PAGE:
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Business

Automation could make 12 million jobs redundant. Here's who's most at risk

Up to 34% of jobs risk being lost to automation by 2040. But technology will also create new workforce opportunities.
Written by Owen Hughes, Senior Editor on
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Up to a third of job roles in Europe could be made redundant by automation over the next 20 years as companies battle to increase productivity and fill skills gaps created by an ageing population, according to Forrester.

The tech analyst's latest Future of Jobs Forecast estimates that as many as 12 million jobs could be lost to automation across Europe by 2040, primarily impacting workers in industries such as retail, food services, and leisure and hospitality. 

Mid-skill labour jobs that consist of simple, routine tasks are most at risk from automation, the report said. These roles make up 38% of the workforce in Germany, 34% of the workforce in France, and 31% of the workforce in the UK.

SEE: Tech skills: Four ways you can get the right mix

In total, 49 million jobs in 'Europe-5' (France, Germany, Italy, Spain, and the UK) could potentially be automated, according to Forrester. This jeopardizes casual work, such as zero-hour contracts in the UK, and low-paid, part-time jobs where workers hold "little bargaining power".

A combination of pressures is prompting businesses to ramp up their investments in automation, particularly in countries where industry, construction and agriculture are big business.

While small and medium enterprises (SMEs) with up to 50 workers capture two-thirds of European employment, their productivity lags that of larger corporations, according to Forrester. In manufacturing, for example, 'microenterprises' are 40% less productive than large companies.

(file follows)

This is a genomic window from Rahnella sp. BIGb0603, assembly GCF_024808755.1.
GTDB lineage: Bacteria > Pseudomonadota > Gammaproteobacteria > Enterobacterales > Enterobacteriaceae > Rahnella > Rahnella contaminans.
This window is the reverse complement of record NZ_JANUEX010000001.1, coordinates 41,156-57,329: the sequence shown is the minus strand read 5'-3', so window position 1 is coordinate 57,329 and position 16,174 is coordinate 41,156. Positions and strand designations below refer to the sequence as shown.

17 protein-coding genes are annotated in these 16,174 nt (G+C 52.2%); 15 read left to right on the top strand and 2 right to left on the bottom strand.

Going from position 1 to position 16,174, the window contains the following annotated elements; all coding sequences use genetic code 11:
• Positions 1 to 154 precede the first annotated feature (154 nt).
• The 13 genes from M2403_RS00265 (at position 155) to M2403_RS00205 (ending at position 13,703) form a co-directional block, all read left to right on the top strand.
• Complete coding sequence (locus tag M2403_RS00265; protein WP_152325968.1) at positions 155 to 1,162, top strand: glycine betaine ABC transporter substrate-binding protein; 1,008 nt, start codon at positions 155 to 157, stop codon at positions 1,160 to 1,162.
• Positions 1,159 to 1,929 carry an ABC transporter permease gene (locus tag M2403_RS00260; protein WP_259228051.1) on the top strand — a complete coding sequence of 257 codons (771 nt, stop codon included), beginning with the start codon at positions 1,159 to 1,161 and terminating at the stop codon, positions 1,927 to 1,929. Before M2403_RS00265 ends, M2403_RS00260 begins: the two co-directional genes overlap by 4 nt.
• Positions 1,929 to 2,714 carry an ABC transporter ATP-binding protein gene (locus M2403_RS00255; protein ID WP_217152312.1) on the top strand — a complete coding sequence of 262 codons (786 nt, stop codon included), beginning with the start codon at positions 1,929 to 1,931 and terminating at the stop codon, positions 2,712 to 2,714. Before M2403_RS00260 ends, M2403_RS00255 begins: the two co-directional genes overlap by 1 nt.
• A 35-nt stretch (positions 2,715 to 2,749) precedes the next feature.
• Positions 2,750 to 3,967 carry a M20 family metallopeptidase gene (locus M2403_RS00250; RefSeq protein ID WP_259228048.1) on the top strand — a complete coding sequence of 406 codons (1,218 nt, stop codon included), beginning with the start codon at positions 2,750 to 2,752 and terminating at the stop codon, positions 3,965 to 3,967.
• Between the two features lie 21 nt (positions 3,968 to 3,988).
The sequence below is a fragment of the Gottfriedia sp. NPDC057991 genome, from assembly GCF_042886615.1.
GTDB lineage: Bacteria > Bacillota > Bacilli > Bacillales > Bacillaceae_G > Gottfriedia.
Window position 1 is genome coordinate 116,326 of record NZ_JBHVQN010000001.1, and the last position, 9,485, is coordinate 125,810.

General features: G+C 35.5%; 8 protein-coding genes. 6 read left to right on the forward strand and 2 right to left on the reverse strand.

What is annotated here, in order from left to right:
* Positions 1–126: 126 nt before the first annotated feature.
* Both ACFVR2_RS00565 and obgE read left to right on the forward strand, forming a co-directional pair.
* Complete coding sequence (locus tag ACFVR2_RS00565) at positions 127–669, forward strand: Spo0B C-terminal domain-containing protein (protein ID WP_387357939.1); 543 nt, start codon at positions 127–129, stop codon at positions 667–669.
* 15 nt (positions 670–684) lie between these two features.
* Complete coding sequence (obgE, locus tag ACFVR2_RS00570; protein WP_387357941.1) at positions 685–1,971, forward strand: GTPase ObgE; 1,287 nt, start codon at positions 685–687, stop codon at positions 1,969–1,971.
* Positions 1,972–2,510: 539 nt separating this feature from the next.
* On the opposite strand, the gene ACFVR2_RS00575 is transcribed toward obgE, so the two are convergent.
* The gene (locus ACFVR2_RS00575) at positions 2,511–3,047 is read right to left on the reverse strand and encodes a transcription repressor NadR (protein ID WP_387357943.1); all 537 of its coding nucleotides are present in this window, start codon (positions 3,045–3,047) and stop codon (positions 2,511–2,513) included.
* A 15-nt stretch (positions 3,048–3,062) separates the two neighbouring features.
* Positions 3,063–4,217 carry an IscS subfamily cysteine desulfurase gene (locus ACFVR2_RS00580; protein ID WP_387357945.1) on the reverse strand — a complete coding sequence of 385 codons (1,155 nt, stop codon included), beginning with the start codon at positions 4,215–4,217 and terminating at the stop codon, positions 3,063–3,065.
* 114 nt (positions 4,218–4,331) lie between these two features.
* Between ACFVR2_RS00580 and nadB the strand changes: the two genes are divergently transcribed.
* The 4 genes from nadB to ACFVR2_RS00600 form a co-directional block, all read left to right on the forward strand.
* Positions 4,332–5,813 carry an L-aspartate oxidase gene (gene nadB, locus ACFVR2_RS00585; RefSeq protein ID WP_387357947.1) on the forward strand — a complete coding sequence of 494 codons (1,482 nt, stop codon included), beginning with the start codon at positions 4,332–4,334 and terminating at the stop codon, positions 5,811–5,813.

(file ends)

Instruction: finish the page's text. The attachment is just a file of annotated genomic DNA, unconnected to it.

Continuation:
A five-year study of robot adoption at French manufacturing firms found that robots lowered production overheads by reducing labor costs by between 4% and 6%.

Business leaders also see automation technology as a means of filling the gaps created by Europe's ageing population, which Forrester describes as "a demographic time bomb." By 2050, Europe will have 30 million fewer people of working age than in 2020, the analyst said.

Productivity lost to the pandemic is seeing organizations look to machine processes to recoup efficiency, while industries that were already using automation to grow their revenues have invested even more heavily in the technology to increase service delivery and mitigate pandemic restrictions.

SEE: The shortage of tech workers is about to become an even bigger problem for everyone

"Lost productivity due to COVID-19 is forcing companies globally to automate manual processes and improve remote work," said Michael O'Grady, principal forecast analyst at Forrester.

"European organisations are also in a particularly strong position to embrace automation because of Europe's declining working-age population and the high number of routine, low-skilled jobs that can be easily automated."

While many low-skilled and routine roles face being replaced by machine processes, nine million new jobs are forecast to be created in Europe by 2040 in emerging sectors like green energy and smart cities, Forrester said.

This means that, all told, only three million jobs will truly be 'lost' to automation by 2040 - the caveat being that people who lose jobs may not find new ones.

Business leaders outside of Europe are also exploring the role of automation in bridging skills shortages and speeding up processes in the enterprise.

Polling of 500 C-suite executives and senior management personnel by automation platform UIPath found that 78% were likely to increase their investment in automation tools to help them address labor shortages. Business leaders are turning to automation because they are struggling to find new talent (74%).

SEE: The IT skills gap is getting worse. Here are 10 ways you can avoid a crisis

At the same time, 85% of survey respondents said incorporating automation and automation training into their organization would help them attract new talent and hold onto existing staff. Meanwhile, leaders said automation was already helping them to save time (71%), improve productivity (63%) and save money (59%).

Academic forecasts of jobs that could be lost to automation vary wildly. The European Parliament's 2021 'Digital automation and the future of work' report found that estimates varied from as little as 9% to almost half (47%).

"Machine-learning experts often drive this uncertainty," said Forrester.

"They imagine future computer capabilities without understanding enterprise technology adoption constraints and the cultural barriers within an organization that resist change."

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